Twenty-one media outlets were reportedly destroyed this week as Israel pummeled Gaza with airstrikes that obliterated two tower blocks.
The Israeli airstrikes in Gaza have been blamed for the vast majority of deaths in the rapidly worsening conflict. According to the Associated Press, 83 Palestinians—including 17 children—have now been killed, and seven people have been reported dead in Israel. Violence broke out overnight with multiple videos showing rival Arab and Jewish mobs dragging people out of their cars and attacking them on the streets.
The non-profit Reporters Without Borders said in a statement that it believes 21 media outlets had their offices razed when Israeli airstrikes hit two tower blocks in Gaza City. The Al-Jawhara Tower was said to be home to 14 media outlets, and the larger Al-Shorouk Tower housed seven. Both were destroyed in this week’s Israeli strikes, with one falling on live television on Wednesday.
The Israel Defense Force justified its strikes by claiming it was mere coincidence that the media offices had been obliterated as they were targeting weapons stores that were “hidden inside civilian buildings.”
Reporters Without Borders also stated that seven journalists were hit by rubber bullets fired by Israeli troops on Sunday, and a video showed a Palestinian freelancer being attacked by Israeli cops.
“Palestinian journalists, who were already struggling to work in the conditions imposed by the Israeli authorities, are once again on the front line when tension erupts,” said Reporters Without Border in a Thursday statement. “We urge the Israeli authorities to desist from this disproportionate use of forces against Palestinian reporters, who should on no account be treated as if they were parties to the conflict.”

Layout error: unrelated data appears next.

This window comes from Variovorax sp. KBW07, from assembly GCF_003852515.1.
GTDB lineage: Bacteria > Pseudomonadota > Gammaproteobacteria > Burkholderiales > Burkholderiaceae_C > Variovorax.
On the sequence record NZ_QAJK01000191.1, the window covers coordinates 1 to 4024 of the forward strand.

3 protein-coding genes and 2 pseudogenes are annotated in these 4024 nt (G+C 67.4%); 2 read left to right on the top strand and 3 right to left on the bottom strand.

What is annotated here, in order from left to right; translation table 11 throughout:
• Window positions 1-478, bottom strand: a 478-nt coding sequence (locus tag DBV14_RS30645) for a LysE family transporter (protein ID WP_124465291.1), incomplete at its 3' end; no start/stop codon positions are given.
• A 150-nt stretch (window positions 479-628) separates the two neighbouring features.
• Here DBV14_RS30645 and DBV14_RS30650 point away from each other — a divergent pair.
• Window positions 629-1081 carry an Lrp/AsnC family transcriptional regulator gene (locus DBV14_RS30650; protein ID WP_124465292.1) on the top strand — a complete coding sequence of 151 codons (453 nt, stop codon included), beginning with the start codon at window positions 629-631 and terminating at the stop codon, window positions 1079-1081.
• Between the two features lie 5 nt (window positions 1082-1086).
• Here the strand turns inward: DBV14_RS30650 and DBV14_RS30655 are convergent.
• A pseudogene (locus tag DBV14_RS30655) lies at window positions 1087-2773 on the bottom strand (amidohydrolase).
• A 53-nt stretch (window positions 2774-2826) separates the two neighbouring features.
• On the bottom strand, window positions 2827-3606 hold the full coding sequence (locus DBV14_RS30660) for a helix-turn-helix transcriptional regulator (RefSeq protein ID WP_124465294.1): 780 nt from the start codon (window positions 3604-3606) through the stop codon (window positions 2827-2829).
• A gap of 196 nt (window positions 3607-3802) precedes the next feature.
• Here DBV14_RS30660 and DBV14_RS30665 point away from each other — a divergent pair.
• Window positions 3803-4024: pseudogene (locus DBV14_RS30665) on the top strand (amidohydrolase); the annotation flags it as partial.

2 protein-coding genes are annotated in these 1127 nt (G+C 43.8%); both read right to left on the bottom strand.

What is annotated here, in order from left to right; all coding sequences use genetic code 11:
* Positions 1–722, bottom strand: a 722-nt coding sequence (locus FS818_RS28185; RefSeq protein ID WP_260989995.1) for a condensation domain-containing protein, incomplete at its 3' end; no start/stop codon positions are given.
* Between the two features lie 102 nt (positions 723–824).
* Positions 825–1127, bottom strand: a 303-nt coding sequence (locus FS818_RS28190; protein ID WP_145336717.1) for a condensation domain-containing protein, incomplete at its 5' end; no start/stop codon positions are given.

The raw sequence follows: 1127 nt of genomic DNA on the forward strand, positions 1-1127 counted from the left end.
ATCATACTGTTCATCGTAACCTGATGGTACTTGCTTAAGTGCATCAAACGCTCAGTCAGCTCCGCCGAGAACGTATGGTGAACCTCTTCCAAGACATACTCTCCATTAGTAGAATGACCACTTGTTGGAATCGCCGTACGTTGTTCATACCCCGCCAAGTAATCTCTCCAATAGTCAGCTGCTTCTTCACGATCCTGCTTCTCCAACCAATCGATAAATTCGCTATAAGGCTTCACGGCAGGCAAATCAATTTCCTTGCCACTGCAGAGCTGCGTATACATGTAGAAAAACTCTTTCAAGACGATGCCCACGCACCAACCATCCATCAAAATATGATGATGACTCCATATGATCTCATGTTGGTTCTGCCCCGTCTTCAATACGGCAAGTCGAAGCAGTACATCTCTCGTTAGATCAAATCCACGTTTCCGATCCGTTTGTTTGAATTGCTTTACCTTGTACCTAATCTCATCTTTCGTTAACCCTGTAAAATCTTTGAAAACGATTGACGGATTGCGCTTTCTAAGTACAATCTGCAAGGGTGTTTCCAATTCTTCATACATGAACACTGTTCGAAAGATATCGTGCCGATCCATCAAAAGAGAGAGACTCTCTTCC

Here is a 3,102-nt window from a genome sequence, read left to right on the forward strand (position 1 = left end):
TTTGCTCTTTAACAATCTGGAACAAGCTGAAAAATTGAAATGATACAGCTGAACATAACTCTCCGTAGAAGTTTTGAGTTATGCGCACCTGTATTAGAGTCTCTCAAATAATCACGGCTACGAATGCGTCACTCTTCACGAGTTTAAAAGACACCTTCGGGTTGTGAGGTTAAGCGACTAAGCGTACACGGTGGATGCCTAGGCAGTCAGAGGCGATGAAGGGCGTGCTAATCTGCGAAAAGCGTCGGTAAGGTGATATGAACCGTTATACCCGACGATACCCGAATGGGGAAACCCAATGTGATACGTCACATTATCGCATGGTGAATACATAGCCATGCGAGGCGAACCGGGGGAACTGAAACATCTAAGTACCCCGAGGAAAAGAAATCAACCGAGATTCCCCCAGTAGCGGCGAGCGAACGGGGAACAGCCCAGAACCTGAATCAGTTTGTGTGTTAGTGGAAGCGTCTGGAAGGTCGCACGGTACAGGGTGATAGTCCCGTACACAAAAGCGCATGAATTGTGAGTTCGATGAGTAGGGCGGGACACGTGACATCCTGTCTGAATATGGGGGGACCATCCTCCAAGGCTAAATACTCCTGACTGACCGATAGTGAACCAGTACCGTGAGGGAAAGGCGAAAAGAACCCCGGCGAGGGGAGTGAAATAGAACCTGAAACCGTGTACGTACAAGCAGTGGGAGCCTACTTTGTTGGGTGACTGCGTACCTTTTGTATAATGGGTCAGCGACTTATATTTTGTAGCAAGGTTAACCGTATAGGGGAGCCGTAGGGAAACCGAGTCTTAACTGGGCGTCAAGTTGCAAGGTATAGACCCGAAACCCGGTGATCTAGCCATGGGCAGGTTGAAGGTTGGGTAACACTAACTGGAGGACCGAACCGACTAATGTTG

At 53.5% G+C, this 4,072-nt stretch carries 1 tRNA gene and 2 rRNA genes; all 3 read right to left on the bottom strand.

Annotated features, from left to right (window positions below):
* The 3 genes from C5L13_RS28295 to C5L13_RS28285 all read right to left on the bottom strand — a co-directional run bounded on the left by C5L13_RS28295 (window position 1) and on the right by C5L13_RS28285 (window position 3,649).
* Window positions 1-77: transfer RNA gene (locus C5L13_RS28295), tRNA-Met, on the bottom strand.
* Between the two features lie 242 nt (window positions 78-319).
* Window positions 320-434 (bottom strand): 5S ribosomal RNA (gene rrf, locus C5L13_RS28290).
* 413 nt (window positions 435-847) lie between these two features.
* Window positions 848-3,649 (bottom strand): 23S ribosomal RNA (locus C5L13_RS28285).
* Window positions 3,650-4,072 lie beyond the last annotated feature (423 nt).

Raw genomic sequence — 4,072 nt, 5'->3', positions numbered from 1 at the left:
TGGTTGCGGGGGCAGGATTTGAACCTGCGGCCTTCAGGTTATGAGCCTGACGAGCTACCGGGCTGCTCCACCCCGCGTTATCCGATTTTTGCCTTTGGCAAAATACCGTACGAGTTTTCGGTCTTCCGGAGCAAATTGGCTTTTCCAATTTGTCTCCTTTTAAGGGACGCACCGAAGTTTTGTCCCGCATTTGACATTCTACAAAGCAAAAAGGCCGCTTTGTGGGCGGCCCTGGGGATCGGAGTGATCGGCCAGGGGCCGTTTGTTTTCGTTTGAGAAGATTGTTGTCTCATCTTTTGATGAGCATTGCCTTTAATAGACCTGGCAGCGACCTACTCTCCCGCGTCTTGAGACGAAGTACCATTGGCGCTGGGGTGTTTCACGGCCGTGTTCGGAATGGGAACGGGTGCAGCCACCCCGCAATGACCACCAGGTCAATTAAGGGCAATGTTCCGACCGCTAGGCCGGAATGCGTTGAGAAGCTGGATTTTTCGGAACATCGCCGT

Israeli airstrikes continued in Gaza overnight Thursday, while Gaza militants shot around 100 rockets into Israel. As the conflict worsens, United Airlines, Delta Airlines, and American Airlines have canceled flights to Israel, and train travel between Tel Aviv and Lod has been temporarily suspended, according to the Jerusalem Post. Meanwhile, the Israeli military has started packing the Gaza border with ground troops.
The violence has also spilled onto the streets, with civilian mobs attacking both Arabs and Jews in cities across Israel. According to Haaretz, Israeli Prime Minister Benjamin Netanyahu said Thursday he may deploy troops to clamp down on the mob violence in the nation’s cities, and Defense Minister Benny Gantz said he’s ordered a massive police presence to move in and attempt to “cool off” the most volatile neighborhoods.
Israeli President Reuven Rivlin called for an immediate end to the “madness” of street violence, reportedly saying, “We are endangered by rockets that are being launched at our citizens and streets, and we are busying ourselves with a senseless civil war among ourselves.”
However, there is little sign of the violence abating. Egyptian negotiators held fresh in-person talks with Hamas leaders in Gaza and Israeli officials in Tel Aviv on Thursday, but no progress has been reported.
In statements Thursday, a spokesman for Hamas’ military warned Israel, “Our conflict will reach you whenever you turn any aggression against our people.” Netanyahu said, “It will take more time, but... with great firmness, we will achieve our goal to restore peace to the State of Israel.”